In this post, I’d like you to meet Jan-Willem Gmelig Meyling, software developer, and open source enthusiast.
Hi Vlad! My name is Jan-Willem Gmelig Meyling. I am a software developer working at AthenaStudies in Amsterdam, the Netherlands. I got in touch with the JBoss stack when I started developing DevHub, a continuous integration/code repository platform developed at the Delft University of Technology developed to give students a simple practical introduction into modern software development. The well-structured API and thorough documentation with plenty examples for both Java EE and Hibernate got me hooked onto the technology immediately. As a result, I have been building Java EE applications on top of WildFly/Hibernate for about four years now.
About two years ago I first introduced Hibernate at my company and we started migrating from our custom active record code to Hibernate ORM. In the process, I found the need for reprojection within queries (i.e. selecting from another select statement). I also needed to implement some recursive queries, something I much rather did within my JPA domain than with plain SQL with a custom result set mapping. After a long search, I found the Blaze-Persistence library, which provides a custom CriteriaBuilder that allowed me to build Common Table Expressions (CTEs) for my queries in Hibernate. The CTE’s allowed me to create temporary parameterized and even recursive "tables" for queries. Certainly, at the time, Blaze-Persist was under heavy development, so I stumbled upon some issues which then lead to contributing to Blaze-Persist. Besides CTE’s Blaze-Persist is packed with features allowing you to write VALUES clauses, create fast entity projections using EntityViews, and provide pagination for queries out of the box. While we’re constantly working on Blaze-persist, we sometimes stumble upon an issue or feature we need in Hibernate, and as such I’ve recently started contributing to Hibernate as well. But hey, what software is perfect, right?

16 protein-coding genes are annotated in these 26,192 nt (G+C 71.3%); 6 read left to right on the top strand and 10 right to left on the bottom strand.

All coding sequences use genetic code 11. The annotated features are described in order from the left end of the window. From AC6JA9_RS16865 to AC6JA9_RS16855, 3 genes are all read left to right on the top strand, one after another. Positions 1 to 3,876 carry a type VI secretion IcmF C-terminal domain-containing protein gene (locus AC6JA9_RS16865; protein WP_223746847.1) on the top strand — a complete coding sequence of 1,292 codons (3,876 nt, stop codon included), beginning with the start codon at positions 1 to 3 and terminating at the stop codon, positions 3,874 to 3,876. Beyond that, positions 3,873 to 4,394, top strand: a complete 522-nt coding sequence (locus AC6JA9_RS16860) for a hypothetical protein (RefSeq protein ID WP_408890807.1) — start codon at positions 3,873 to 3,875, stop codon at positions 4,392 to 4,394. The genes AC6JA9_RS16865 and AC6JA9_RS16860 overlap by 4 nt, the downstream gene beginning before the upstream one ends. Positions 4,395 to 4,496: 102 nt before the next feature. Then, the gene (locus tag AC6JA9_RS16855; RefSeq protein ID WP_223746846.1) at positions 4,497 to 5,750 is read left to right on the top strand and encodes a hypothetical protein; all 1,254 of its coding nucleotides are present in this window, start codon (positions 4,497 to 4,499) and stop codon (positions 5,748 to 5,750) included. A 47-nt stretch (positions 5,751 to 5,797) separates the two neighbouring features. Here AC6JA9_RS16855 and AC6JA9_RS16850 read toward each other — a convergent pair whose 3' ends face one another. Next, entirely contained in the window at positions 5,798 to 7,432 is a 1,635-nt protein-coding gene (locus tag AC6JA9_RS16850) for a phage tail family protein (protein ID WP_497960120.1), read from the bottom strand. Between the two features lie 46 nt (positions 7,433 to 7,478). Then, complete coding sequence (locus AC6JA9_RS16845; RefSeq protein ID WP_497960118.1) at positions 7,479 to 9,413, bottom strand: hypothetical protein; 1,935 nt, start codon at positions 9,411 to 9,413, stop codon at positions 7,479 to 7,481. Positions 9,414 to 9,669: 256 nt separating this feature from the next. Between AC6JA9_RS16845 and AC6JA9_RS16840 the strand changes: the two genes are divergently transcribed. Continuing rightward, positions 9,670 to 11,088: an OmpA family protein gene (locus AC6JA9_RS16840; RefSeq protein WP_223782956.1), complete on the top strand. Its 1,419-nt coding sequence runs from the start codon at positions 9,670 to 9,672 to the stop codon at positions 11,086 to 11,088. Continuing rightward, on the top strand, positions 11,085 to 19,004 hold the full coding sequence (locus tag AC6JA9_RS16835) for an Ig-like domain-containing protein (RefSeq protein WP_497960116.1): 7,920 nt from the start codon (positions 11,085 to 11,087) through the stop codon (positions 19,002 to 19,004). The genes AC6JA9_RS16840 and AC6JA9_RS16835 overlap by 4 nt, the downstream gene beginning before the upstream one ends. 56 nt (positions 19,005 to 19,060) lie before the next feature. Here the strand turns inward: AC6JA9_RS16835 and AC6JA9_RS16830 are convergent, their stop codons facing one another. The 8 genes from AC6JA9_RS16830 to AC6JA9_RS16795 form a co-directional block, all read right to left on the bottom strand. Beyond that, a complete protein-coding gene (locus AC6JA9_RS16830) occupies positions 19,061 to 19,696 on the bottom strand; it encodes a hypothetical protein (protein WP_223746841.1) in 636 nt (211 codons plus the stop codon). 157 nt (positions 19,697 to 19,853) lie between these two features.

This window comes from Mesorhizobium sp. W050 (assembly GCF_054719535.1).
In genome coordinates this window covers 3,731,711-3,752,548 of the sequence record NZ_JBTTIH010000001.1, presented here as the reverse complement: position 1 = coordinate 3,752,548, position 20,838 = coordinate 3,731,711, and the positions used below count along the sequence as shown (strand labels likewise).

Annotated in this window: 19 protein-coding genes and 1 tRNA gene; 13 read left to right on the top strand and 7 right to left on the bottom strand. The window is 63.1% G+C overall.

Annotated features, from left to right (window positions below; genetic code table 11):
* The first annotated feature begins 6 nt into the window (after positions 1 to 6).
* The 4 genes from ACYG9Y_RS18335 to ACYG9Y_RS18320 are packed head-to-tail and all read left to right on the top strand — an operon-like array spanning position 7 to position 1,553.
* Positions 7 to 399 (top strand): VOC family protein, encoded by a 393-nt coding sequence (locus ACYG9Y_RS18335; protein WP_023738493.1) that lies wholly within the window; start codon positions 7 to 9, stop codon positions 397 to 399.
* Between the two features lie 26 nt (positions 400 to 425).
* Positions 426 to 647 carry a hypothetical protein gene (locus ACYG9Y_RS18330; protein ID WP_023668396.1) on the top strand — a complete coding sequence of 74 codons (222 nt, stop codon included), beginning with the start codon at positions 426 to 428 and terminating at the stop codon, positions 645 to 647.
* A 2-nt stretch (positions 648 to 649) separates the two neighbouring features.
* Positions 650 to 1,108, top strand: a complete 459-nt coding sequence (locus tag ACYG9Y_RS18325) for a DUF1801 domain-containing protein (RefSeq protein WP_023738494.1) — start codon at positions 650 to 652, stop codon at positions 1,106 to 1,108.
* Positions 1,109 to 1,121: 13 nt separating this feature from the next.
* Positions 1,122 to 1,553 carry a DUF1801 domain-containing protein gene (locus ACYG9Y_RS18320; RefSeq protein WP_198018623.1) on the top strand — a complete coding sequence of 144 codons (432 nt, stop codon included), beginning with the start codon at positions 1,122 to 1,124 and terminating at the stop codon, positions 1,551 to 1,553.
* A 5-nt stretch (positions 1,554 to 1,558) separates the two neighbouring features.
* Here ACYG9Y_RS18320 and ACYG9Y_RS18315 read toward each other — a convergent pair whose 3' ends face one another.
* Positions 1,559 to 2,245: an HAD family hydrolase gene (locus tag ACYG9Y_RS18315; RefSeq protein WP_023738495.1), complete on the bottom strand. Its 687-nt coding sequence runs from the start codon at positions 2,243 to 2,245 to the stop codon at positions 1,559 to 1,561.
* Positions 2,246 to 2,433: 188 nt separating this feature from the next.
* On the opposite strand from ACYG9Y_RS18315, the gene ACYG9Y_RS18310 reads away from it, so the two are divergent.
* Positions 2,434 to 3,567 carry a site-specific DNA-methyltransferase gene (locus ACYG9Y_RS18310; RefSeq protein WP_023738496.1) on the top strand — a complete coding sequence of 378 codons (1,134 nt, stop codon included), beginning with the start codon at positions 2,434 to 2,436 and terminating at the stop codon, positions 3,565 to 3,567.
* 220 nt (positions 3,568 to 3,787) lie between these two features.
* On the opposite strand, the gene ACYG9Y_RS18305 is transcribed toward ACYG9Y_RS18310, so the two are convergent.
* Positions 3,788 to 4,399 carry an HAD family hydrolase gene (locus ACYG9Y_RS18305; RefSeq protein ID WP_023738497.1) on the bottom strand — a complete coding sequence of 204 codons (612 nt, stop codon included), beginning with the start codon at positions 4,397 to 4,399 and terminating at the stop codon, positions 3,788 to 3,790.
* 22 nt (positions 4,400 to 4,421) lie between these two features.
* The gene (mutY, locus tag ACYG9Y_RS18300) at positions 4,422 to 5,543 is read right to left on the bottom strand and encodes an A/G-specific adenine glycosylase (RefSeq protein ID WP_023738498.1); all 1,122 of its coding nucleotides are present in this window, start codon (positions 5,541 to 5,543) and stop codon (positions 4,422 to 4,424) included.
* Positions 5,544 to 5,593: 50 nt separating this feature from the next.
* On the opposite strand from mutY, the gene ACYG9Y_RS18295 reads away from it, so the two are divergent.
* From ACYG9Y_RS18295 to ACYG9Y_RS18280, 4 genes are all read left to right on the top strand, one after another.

You’ve been contributing significantly to the Hibernate ORM project lately. What drives you to make these improvements to the Hibernate ORM project?
Using Hibernate so extensively, sometimes I just stumble upon something for which StackOverflow simply won’t have the answer. Taking more active role in the Hibernate community allows me to keep track of new features, requests, changed code that may affect my use, and overall make an easier evaluation whether something that’s not working for me should work, and whether I should try and find a workaround or perhaps implement this as a new feature. Furthermore, using so much open source software, I feel it only makes sense to at least give a try at new features or minor issues that you could resolve.